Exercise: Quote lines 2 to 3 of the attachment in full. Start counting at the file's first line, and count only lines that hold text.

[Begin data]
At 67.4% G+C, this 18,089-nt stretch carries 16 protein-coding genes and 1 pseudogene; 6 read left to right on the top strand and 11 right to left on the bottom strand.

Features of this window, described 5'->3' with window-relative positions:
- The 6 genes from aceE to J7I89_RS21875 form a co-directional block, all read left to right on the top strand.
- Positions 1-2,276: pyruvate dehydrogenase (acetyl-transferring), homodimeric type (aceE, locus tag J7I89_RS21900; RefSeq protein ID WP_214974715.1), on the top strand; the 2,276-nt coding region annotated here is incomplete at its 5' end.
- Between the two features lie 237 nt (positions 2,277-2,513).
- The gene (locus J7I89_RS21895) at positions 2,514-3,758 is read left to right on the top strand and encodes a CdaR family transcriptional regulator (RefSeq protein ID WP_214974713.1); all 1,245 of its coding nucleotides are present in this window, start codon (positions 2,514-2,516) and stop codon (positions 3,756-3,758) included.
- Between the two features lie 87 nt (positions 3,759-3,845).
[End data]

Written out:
Features of this window, described 5'->3' with window-relative positions:
- The 6 genes from aceE to J7I89_RS21875 form a co-directional block, all read left to right on the top strand.